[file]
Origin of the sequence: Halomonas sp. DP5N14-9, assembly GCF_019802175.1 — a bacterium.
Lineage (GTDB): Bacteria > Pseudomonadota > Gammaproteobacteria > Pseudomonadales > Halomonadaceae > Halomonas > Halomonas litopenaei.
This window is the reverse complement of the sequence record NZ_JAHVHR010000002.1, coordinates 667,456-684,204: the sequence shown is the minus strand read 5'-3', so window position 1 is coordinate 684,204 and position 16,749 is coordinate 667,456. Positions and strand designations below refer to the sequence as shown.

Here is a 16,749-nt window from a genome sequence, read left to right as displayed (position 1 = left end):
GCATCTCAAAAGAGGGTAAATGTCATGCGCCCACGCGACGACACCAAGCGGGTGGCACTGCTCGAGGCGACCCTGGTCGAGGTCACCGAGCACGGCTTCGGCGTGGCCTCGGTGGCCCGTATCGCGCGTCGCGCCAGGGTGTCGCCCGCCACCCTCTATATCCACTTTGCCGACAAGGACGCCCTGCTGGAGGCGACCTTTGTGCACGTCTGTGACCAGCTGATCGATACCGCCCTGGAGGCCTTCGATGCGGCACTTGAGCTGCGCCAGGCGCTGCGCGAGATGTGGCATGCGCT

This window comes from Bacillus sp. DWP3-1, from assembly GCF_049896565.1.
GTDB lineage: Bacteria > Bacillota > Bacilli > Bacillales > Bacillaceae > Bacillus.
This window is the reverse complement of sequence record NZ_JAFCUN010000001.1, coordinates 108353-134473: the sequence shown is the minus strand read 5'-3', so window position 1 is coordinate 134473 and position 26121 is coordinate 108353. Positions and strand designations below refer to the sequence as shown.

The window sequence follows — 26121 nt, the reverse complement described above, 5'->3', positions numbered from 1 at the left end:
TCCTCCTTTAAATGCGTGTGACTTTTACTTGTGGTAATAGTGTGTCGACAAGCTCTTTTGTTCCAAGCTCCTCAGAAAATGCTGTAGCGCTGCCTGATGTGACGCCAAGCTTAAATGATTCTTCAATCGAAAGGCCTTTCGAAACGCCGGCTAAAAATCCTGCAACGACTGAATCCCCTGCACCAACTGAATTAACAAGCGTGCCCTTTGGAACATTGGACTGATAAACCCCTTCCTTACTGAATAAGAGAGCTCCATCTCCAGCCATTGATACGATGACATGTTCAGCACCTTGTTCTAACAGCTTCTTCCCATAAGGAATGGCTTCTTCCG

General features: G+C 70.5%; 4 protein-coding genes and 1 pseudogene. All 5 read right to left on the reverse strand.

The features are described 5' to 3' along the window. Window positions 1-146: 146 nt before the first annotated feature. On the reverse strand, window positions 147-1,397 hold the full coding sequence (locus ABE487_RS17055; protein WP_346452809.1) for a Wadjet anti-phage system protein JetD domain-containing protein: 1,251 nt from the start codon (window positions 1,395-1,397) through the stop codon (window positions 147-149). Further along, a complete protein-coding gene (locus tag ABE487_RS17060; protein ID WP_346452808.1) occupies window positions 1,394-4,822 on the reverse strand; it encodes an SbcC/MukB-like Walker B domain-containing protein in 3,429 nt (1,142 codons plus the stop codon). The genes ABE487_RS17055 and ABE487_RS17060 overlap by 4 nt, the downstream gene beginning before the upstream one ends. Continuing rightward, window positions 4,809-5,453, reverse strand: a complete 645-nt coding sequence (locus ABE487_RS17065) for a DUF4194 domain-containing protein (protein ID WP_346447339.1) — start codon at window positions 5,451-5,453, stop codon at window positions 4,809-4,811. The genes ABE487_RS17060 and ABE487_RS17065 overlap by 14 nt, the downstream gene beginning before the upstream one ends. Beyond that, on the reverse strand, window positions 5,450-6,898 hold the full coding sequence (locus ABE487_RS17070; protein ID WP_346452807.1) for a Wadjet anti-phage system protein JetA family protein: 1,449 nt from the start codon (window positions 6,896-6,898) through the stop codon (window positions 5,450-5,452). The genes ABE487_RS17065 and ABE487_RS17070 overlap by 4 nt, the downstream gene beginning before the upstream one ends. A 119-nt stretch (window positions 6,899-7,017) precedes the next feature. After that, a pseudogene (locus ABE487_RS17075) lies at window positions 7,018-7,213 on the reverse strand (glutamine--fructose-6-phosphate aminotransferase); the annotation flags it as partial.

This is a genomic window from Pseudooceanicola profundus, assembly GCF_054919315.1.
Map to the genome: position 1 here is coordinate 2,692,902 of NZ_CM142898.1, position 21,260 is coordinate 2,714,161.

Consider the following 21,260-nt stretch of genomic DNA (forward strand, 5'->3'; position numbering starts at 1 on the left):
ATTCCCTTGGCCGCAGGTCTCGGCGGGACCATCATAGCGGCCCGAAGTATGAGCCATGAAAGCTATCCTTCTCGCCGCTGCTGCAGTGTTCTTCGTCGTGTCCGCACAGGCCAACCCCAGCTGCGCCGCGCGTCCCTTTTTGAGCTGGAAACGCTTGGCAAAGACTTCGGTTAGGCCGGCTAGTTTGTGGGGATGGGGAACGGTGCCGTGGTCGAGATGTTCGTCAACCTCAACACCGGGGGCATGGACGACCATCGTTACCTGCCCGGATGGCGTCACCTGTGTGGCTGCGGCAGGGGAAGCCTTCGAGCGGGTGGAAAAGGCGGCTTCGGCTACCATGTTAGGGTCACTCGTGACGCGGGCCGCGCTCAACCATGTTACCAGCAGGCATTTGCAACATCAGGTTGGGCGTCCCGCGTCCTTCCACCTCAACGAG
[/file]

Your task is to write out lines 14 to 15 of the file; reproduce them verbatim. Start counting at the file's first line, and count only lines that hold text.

Map to the genome: position 1 here is coordinate 2,692,902 of NZ_CM142898.1, position 21,260 is coordinate 2,714,161.

Consider the following 21,260-nt stretch of genomic DNA (forward strand, 5'->3'; position numbering starts at 1 on the left):